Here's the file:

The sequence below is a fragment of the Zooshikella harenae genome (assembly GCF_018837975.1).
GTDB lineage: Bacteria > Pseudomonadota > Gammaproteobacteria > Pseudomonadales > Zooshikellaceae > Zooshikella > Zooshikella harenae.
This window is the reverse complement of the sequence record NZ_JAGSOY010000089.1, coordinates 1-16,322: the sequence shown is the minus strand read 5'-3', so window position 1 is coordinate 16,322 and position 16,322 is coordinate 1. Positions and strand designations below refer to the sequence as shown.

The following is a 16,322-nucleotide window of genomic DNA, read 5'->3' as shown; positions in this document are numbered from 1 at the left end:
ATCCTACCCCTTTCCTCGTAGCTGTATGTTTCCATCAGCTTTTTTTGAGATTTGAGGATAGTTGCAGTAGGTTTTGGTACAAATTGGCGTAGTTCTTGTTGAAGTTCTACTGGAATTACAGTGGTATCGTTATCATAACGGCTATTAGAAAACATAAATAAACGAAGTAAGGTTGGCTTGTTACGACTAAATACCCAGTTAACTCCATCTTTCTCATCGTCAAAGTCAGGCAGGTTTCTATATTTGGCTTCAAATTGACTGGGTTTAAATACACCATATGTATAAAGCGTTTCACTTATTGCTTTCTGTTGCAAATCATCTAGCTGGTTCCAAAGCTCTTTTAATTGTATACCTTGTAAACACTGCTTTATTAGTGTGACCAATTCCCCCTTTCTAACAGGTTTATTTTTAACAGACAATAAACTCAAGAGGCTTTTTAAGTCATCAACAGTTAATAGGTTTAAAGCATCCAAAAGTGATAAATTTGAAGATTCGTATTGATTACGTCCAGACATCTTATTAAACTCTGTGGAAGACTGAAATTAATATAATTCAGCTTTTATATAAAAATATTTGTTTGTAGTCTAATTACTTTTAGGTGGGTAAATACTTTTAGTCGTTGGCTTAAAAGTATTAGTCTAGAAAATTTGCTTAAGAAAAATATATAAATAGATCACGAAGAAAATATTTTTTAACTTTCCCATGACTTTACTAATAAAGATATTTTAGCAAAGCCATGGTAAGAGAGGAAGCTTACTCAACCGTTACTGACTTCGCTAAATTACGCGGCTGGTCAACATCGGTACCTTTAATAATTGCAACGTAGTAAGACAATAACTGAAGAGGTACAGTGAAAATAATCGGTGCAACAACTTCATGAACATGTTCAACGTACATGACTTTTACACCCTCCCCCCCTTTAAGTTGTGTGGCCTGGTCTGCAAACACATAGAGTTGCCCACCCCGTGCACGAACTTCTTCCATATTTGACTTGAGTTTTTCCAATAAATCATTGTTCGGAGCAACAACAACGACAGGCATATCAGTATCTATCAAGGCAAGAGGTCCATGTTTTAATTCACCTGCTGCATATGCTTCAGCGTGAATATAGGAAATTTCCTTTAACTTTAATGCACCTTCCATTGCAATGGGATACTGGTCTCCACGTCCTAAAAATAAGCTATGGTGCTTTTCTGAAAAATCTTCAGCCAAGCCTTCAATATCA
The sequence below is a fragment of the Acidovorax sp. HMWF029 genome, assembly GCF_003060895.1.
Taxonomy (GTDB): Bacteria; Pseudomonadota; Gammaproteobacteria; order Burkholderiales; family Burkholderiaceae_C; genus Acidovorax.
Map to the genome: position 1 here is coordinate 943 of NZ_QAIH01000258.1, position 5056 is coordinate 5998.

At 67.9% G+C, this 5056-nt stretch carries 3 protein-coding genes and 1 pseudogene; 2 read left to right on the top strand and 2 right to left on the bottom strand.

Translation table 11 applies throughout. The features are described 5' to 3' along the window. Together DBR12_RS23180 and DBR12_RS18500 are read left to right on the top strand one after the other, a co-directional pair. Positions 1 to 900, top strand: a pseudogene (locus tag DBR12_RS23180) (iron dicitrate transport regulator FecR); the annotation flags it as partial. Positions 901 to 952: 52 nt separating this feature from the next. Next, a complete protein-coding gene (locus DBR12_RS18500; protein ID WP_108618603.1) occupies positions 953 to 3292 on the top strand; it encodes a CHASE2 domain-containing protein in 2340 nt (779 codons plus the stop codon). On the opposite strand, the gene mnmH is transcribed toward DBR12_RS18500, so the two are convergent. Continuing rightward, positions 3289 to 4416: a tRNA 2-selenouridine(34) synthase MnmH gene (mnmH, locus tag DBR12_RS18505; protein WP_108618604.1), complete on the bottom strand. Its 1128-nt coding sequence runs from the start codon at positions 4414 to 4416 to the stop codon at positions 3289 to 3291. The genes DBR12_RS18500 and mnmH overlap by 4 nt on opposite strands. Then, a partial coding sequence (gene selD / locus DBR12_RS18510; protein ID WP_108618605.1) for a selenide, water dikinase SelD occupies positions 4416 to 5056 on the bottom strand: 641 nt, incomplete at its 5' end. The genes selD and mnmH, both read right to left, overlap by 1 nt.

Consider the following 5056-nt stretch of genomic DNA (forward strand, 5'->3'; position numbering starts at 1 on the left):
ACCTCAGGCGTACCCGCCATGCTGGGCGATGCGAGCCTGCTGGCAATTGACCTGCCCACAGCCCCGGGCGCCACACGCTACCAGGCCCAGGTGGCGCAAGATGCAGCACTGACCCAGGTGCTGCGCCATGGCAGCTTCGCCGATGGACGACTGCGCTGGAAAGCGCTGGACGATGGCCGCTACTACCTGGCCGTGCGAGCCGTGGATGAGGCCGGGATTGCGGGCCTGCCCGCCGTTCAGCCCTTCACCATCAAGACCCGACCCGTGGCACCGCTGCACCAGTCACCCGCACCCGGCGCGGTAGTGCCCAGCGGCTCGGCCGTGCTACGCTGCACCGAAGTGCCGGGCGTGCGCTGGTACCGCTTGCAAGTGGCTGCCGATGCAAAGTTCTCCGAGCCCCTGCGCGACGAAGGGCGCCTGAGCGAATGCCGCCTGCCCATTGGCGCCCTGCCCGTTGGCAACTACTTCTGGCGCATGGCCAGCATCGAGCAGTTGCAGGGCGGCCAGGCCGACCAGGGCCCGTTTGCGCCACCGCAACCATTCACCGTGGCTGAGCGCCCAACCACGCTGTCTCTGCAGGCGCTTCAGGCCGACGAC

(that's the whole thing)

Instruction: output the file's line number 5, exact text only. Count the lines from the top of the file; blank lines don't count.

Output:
ATCCTACCCCTTTCCTCGTAGCTGTATGTTTCCATCAGCTTTTTTTGAGATTTGAGGATAGTTGCAGTAGGTTTTGGTACAAATTGGCGTAGTTCTTGTTGAAGTTCTACTGGAATTACAGTGGTATCGTTATCATAACGGCTATTAGAAAACATAAATAAACGAAGTAAGGTTGGCTTGTTACGACTAAATACCCAGTTAACTCCATCTTTCTCATCGTCAAAGTCAGGCAGGTTTCTATATTTGGCTTCAAATTGACTGGGTTTAAATACACCATATGTATAAAGCGTTTCACTTATTGCTTTCTGTTGCAAATCATCTAGCTGGTTCCAAAGCTCTTTTAATTGTATACCTTGTAAACACTGCTTTATTAGTGTGACCAATTCCCCCTTTCTAACAGGTTTATTTTTAACAGACAATAAACTCAAGAGGCTTTTTAAGTCATCAACAGTTAATAGGTTTAAAGCATCCAAAAGTGATAAATTTGAAGATTCGTATTGATTACGTCCAGACATCTTATTAAACTCTGTGGAAGACTGAAATTAATATAATTCAGCTTTTATATAAAAATATTTGTTTGTAGTCTAATTACTTTTAGGTGGGTAAATACTTTTAGTCGTTGGCTTAAAAGTATTAGTCTAGAAAATTTGCTTAAGAAAAATATATAAATAGATCACGAAGAAAATATTTTTTAACTTTCCCATGACTTTACTAATAAAGATATTTTAGCAAAGCCATGGTAAGAGAGGAAGCTTACTCAACCGTTACTGACTTCGCTAAATTACGCGGCTGGTCAACATCGGTACCTTTAATAATTGCAACGTAGTAAGACAATAACTGAAGAGGTACAGTGAAAATAATCGGTGCAACAACTTCATGAACATGTTCAACGTACATGACTTTTACACCCTCCCCCCCTTTAAGTTGTGTGGCCTGGTCTGCAAACACATAGAGTTGCCCACCCCGTGCACGAACTTCTTCCATATTTGACTTGAGTTTTTCCAATAAATCATTGTTCGGAGCAACAACAACGACAGGCATATCAGTATCTATCAAGGCAAGAGGTCCATGTTTTAATTCACCTGCTGCATATGCTTCAGCGTGAATATAGGAAATTTCCTTTAACTTTAATGCACCTTCCATTGCAATGGGATACTGGTCTCCACGTCCTAAAAATAAGCTATGGTGCTTTTCTGAAAAATCTTCAGCCAAGCCTTCAATATCA